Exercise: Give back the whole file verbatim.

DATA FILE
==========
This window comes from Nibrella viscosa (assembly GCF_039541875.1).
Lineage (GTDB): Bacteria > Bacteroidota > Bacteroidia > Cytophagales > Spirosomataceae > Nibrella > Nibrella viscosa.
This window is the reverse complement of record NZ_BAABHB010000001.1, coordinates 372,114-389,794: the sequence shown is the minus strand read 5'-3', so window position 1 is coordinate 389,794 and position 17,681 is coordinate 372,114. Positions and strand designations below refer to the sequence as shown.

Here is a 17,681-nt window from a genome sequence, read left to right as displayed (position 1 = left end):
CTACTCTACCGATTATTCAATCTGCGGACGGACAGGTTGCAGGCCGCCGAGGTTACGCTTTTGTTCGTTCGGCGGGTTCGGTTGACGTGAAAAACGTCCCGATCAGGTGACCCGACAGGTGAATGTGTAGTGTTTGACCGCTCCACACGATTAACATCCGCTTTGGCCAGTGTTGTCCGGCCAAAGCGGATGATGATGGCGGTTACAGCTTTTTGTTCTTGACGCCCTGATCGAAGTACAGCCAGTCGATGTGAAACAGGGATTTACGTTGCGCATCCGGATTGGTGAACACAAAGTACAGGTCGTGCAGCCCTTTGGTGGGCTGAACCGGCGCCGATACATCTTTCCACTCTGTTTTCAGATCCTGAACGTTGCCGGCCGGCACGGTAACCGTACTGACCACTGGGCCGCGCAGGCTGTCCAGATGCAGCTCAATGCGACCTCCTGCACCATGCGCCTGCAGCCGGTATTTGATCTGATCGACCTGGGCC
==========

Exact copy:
This window comes from Nibrella viscosa (assembly GCF_039541875.1).
Lineage (GTDB): Bacteria > Bacteroidota > Bacteroidia > Cytophagales > Spirosomataceae > Nibrella > Nibrella viscosa.
This window is the reverse complement of record NZ_BAABHB010000001.1, coordinates 372,114-389,794: the sequence shown is the minus strand read 5'-3', so window position 1 is coordinate 389,794 and position 17,681 is coordinate 372,114. Positions and strand designations below refer to the sequence as shown.

Here is a 17,681-nt window from a genome sequence, read left to right as displayed (position 1 = left end):
CTACTCTACCGATTATTCAATCTGCGGACGGACAGGTTGCAGGCCGCCGAGGTTACGCTTTTGTTCGTTCGGCGGGTTCGGTTGACGTGAAAAACGTCCCGATCAGGTGACCCGACAGGTGAATGTGTAGTGTTTGACCGCTCCACACGATTAACATCCGCTTTGGCCAGTGTTGTCCGGCCAAAGCGGATGATGATGGCGGTTACAGCTTTTTGTTCTTGACGCCCTGATCGAAGTACAGCCAGTCGATGTGAAACAGGGATTTACGTTGCGCATCCGGATTGGTGAACACAAAGTACAGGTCGTGCAGCCCTTTGGTGGGCTGAACCGGCGCCGATACATCTTTCCACTCTGTTTTCAGATCCTGAACGTTGCCGGCCGGCACGGTAACCGTACTGACCACTGGGCCGCGCAGGCTGTCCAGATGCAGCTCAATGCGACCTCCTGCACCATGCGCCTGCAGCCGGTATTTGATCTGATCGACCTGGGCC